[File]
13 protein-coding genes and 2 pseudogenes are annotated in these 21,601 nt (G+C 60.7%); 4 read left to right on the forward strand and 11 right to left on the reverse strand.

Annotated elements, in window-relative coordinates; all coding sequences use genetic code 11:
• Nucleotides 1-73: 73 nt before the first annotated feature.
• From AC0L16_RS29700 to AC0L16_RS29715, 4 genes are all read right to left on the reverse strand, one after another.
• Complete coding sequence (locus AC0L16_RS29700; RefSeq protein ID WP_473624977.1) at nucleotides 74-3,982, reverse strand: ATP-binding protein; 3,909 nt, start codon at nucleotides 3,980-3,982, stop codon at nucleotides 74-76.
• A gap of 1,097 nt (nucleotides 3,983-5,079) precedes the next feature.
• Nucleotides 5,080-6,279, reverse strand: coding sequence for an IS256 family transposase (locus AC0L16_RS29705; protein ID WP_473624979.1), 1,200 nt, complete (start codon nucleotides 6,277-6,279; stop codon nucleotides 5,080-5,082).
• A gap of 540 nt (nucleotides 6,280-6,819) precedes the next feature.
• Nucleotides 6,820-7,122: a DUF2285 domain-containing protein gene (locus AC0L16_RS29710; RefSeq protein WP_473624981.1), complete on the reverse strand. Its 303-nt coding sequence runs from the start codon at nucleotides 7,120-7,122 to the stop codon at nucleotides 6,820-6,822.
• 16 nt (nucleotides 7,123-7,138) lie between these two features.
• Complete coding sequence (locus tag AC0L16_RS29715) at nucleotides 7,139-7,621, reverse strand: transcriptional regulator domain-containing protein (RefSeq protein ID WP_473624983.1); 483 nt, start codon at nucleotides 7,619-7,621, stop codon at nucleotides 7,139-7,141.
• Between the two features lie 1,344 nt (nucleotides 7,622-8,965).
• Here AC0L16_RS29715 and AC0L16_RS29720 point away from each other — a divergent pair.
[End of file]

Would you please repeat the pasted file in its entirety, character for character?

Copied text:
13 protein-coding genes and 2 pseudogenes are annotated in these 21,601 nt (G+C 60.7%); 4 read left to right on the forward strand and 11 right to left on the reverse strand.

Annotated elements, in window-relative coordinates; all coding sequences use genetic code 11:
• Nucleotides 1-73: 73 nt before the first annotated feature.
• From AC0L16_RS29700 to AC0L16_RS29715, 4 genes are all read right to left on the reverse strand, one after another.
• Complete coding sequence (locus AC0L16_RS29700; RefSeq protein ID WP_473624977.1) at nucleotides 74-3,982, reverse strand: ATP-binding protein; 3,909 nt, start codon at nucleotides 3,980-3,982, stop codon at nucleotides 74-76.
• A gap of 1,097 nt (nucleotides 3,983-5,079) precedes the next feature.
• Nucleotides 5,080-6,279, reverse strand: coding sequence for an IS256 family transposase (locus AC0L16_RS29705; protein ID WP_473624979.1), 1,200 nt, complete (start codon nucleotides 6,277-6,279; stop codon nucleotides 5,080-5,082).
• A gap of 540 nt (nucleotides 6,280-6,819) precedes the next feature.
• Nucleotides 6,820-7,122: a DUF2285 domain-containing protein gene (locus AC0L16_RS29710; RefSeq protein WP_473624981.1), complete on the reverse strand. Its 303-nt coding sequence runs from the start codon at nucleotides 7,120-7,122 to the stop codon at nucleotides 6,820-6,822.
• 16 nt (nucleotides 7,123-7,138) lie between these two features.
• Complete coding sequence (locus tag AC0L16_RS29715) at nucleotides 7,139-7,621, reverse strand: transcriptional regulator domain-containing protein (RefSeq protein ID WP_473624983.1); 483 nt, start codon at nucleotides 7,619-7,621, stop codon at nucleotides 7,139-7,141.
• Between the two features lie 1,344 nt (nucleotides 7,622-8,965).
• Here AC0L16_RS29715 and AC0L16_RS29720 point away from each other — a divergent pair.